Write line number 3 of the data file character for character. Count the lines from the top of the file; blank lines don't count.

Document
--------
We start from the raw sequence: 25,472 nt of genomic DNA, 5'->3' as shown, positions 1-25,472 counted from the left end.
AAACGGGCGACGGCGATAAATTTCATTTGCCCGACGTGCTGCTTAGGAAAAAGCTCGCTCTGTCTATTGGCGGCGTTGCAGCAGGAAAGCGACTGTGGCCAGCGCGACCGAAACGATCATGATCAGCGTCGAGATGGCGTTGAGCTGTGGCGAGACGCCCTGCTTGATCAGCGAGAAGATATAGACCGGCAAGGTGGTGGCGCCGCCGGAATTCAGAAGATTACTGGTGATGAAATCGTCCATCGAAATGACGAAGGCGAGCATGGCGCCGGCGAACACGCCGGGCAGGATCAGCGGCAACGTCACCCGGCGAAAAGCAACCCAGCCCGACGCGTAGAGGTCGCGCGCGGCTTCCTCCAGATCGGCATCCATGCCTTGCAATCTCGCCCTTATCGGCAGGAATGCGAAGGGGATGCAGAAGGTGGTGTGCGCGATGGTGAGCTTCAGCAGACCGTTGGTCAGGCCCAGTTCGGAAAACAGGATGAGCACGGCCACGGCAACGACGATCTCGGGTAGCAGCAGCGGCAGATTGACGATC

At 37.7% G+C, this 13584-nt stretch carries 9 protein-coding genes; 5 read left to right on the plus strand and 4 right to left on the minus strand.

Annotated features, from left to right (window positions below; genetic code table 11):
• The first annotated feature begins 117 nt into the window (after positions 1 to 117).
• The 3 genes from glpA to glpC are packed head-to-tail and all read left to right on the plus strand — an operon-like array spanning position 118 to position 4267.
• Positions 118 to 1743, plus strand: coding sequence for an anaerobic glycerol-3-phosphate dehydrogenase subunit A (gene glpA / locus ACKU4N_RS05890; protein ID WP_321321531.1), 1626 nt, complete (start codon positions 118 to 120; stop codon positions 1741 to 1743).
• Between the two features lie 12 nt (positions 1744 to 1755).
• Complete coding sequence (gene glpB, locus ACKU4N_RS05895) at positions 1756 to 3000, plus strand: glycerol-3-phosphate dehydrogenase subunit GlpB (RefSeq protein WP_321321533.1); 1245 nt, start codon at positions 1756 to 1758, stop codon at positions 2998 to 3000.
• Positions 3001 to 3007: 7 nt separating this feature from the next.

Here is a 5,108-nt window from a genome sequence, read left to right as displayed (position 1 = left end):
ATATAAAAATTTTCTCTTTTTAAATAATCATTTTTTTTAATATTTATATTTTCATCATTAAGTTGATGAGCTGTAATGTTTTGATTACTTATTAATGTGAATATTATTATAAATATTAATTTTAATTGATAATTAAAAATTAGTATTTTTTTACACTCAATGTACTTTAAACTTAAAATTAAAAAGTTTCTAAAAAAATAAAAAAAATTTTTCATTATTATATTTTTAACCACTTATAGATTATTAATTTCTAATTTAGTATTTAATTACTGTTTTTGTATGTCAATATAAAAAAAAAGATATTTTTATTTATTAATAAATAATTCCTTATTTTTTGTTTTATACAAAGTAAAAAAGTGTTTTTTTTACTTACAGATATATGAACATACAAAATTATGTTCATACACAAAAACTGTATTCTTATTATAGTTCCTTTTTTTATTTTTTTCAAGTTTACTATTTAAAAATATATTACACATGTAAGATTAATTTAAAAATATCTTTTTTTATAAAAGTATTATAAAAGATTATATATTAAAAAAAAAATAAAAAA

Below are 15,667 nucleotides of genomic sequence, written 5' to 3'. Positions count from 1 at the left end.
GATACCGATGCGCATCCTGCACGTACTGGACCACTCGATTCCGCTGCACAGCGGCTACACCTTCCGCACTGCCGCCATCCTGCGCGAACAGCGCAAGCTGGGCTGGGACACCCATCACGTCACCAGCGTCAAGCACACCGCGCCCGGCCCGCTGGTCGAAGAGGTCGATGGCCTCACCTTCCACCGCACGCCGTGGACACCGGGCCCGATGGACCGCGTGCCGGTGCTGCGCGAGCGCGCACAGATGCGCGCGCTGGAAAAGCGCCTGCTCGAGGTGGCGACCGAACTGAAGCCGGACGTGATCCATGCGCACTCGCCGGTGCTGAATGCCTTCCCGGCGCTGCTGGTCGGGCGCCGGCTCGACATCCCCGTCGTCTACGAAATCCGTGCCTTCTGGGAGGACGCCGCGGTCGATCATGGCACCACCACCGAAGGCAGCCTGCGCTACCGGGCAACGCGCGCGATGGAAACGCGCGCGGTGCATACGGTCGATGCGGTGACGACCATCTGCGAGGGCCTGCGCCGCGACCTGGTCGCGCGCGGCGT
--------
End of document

At 37.7% G+C, this 13584-nt stretch carries 9 protein-coding genes; 5 read left to right on the plus strand and 4 right to left on the minus strand.